New efficacy data published in 2022 suggests that ProSomnus [IA] and ProSomnus EVO can perform better than previous oral appliance clinical studies suggest.

Study results demonstrating that an at-home mandibular repositioning device can accurately identify patients who will respond to oral appliance therapy were published too late—the March 2022 issue of the Journal of Clinical Sleep Medicine (JCSM)1—to have relevance to the usage of the MATRx Plus repositioning device evaluated in the investigation. Zephyr Sleep Technologies, makers of MATRx Plus, ceased operations in June 2021, citing COVID-19-related struggles.

But the prospective clinical study produced some interesting insights on the oral appliance used in the study—the ProSomnus [IA] Sleep Device, says Erin Mosca, PhD, who was manager, clinical and regulatory affairs at Zephyr when the study was conducted in 2017 and 2018, and is now director, medical affairs, at oral appliance maker ProSomnus Sleep Technologies.

In the JCSM study, the oral appliance success rate for the entire population (58 individuals with obstructive sleep apnea) was 81%. “This is higher than generally reported in the literature and is virtually equivalent to that of CPAP. This is astounding,” Mosca says.

The success rates were 100%, 87%, and 64% for participants with mild, moderate, and severe sleep apnea, respectively.

“It is possible that some quality of the ProSomnus oral appliances influenced the overall success rate to the therapy,” the authors wrote in the paper.

Of the 47 individuals who experienced therapeutic success (defined as oxygen desaturation index of less than 10), 33 completed a 6-month follow-up survey. There, the following data was gathered:

  • Most participants (84.8%) reported achieving their treatment goal
  • 96.7% reported a reduction in snoring volume, with a median reduction of six points on a 10-point scale
  • 68.8% reported improved sleep quality, with a median improvement of four points on a 10-point scale 
  • 61.3% reported increased daytime energy levels, with a median increase of 3 points.

A small proportion of participants reported irritation to their teeth (12.1%) or jaw (15.2%); dryness (3.0%); excessive salivation (6.1%); and sleep disturbance (3.0%) as a result of oral appliance therapy. About a quarter (27.3%) reported experiencing bite changes.

In a further analysis of the data presented at SLEEP 2022, ProSomnus-affiliated authors find, “The rate of therapeutic success was higher than that reported previously in the literature and might be a result of the precision of appliances generated from digital intraoral scans using a CAD/CAM approach.”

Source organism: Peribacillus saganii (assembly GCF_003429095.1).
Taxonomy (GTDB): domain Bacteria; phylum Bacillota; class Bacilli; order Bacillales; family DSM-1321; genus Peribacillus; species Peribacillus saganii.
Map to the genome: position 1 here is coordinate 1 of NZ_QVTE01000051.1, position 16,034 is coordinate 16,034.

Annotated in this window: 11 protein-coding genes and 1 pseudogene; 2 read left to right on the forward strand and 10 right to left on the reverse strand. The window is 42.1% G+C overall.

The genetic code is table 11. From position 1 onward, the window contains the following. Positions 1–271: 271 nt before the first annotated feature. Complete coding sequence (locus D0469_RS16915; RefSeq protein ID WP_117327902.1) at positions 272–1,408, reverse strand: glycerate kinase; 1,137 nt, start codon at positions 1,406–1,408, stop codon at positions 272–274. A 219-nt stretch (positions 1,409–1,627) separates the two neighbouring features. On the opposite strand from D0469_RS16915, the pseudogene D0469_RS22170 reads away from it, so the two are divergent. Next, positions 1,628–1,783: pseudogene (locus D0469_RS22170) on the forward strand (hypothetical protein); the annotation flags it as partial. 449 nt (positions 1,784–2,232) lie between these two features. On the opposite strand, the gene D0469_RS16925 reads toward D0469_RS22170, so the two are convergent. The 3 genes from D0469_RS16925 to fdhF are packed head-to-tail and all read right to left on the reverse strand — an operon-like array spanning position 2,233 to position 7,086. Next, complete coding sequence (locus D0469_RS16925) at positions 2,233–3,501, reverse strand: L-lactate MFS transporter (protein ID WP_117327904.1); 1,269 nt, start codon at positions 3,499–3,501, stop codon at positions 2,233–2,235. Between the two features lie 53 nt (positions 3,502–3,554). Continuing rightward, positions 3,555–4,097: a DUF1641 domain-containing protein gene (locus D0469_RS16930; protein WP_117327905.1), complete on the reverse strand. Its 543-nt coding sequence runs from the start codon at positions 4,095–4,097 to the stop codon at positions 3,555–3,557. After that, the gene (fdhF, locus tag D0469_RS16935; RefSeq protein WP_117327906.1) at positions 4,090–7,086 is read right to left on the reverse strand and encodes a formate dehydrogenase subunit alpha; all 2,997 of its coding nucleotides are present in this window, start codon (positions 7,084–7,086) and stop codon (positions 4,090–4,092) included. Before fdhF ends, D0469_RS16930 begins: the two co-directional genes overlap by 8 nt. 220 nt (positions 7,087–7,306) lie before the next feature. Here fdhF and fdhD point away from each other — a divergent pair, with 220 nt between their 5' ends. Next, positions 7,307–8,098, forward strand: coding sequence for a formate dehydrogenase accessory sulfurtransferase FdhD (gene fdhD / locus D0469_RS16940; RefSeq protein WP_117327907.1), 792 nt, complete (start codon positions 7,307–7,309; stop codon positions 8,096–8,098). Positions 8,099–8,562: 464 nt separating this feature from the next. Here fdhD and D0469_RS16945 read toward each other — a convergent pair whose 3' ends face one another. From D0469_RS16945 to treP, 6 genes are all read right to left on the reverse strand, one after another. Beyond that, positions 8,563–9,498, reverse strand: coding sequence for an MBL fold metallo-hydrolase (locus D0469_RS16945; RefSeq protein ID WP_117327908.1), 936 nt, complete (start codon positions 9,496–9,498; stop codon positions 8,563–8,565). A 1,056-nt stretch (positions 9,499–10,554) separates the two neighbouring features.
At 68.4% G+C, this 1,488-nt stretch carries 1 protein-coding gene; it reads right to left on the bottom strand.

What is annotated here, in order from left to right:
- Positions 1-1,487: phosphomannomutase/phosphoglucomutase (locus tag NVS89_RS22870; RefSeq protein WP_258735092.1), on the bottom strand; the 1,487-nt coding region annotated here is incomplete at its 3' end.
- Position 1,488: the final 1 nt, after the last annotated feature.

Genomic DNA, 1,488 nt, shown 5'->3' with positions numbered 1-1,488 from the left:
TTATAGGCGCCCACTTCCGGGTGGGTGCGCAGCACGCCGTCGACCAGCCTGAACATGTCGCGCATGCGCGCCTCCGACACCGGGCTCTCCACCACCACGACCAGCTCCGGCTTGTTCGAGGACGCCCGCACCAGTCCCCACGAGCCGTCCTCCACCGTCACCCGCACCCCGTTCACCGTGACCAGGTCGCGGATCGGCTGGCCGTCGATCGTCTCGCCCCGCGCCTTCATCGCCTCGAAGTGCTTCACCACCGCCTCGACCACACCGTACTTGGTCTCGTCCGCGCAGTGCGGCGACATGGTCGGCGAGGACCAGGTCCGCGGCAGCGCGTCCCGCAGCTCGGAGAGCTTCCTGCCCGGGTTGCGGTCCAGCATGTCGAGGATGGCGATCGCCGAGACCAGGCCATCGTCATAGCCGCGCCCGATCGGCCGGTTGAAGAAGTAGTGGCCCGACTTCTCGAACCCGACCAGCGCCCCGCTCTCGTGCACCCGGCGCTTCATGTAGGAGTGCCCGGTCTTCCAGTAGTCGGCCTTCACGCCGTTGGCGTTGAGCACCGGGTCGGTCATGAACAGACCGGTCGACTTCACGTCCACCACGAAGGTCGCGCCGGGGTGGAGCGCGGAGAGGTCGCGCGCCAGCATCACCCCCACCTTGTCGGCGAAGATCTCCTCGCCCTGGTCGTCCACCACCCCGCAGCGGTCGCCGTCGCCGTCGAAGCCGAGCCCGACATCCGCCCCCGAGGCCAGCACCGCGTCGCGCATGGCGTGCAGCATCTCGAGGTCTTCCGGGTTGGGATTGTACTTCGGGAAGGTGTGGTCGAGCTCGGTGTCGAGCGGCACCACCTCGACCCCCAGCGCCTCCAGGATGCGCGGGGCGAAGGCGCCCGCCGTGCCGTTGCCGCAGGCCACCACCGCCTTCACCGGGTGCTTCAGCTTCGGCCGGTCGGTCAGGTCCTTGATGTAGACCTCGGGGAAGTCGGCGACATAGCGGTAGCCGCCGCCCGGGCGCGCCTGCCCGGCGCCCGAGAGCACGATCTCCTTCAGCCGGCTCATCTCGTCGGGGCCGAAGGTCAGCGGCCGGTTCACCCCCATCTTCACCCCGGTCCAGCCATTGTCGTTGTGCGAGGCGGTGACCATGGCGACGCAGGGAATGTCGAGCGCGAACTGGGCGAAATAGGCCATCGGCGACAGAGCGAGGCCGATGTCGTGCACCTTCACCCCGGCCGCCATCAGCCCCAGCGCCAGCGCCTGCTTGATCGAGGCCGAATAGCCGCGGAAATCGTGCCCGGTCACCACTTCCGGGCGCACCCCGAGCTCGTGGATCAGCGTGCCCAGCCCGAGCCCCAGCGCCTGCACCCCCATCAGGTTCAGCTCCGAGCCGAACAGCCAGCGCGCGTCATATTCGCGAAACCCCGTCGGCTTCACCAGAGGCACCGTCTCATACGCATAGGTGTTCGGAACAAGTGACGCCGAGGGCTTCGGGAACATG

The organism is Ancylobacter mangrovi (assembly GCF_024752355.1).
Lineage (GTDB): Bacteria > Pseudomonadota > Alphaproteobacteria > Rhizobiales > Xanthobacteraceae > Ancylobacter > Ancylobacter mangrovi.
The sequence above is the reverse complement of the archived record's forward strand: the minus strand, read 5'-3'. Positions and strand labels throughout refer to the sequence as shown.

ProSomnus also recently shared results of a study it conducted on its ProSomnus EVO Sleep and Snore Device. Also presented at SLEEP 2022, data from a cohort of 55 patients—15 of whom had mild OSA, 23 moderate, and 17 severe—showed an average pretreatment apnea hypopnea index (AHI) of 26.4 and a 75% improvement when treated with ProSomnus EVO. Overall, 62% resolved to below an AHI of 5 (100% of mild, 65% of moderate, and 24% of severe patients).3

“Healthcare providers cite poor and uncertain efficacy as a reason they are reluctant to prescribe traditional OAT [oral appliance therapy] devices, even for patients who refuse or fail CPAP,” says Len Liptak, ProSomnus CEO, in a release. “This investigation adds to a growing body of clinical data indicating that precision OAT devices, a new category of intraoral medical devices that reposition and stabilize the patient’s mandible with greater precision, mitigates these concerns by delivering more predictable, consistent, efficacious treatment.”

John E. Remmers, MD, chief scientist of ProSomnus, says in a release that sleep apnea “is severely undertreated; changing that will require collaboration and innovation from the sleep medicine community at large. We believe these data continue to validate ProSomnus’s oral appliance therapy devices and suggest that OAT has the potential to improve treatment.”


1. Mosca EV, Bruehlmann S, Zouboules SM, et al. In-home mandibular repositioning during sleep using MATRx plus predicts outcome and efficacious positioning for oral appliance treatment of obstructive sleep apnea. J Clin Sleep Med. 2022;18(3):911–9.

2. Murphy M, Remmers J, Mosca E. 0751 The use of a digitally milled oral appliance in the treatment of severe obstructive sleep apnea. Sleep. 2022 June;45 (suppl 1): A327–8.

3. Murphy M, Carollo J, Smith K, Desai A. 0752 Preliminary efficacy of a novel iterative device and material. Sleep. June 2022;45 (suppl_1):A328.

Photo: ProSomnus EVO. Contributed by ProSomnus.